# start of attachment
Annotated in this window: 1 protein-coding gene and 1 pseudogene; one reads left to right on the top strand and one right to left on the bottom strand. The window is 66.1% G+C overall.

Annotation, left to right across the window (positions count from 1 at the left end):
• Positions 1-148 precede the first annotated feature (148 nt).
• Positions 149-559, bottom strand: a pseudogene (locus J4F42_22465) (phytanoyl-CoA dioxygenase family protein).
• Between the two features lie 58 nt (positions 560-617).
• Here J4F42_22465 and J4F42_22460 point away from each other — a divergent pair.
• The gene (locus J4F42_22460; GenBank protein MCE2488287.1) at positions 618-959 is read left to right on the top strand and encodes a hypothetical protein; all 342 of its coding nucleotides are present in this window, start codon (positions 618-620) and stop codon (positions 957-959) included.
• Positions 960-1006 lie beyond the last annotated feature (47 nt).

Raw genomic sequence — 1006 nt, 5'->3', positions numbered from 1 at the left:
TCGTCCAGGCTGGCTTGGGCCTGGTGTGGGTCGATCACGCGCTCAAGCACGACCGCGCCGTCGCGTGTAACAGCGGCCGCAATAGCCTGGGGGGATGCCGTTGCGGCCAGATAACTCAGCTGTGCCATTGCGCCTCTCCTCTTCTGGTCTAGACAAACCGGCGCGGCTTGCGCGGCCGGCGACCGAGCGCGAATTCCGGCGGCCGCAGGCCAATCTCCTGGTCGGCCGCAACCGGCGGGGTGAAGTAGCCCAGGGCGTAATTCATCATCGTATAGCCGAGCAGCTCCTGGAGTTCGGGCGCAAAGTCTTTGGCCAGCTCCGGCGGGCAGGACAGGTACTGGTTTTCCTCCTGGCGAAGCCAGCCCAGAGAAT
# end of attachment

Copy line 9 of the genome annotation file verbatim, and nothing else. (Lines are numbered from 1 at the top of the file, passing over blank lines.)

Raw genomic sequence — 1006 nt, 5'->3', positions numbered from 1 at the left: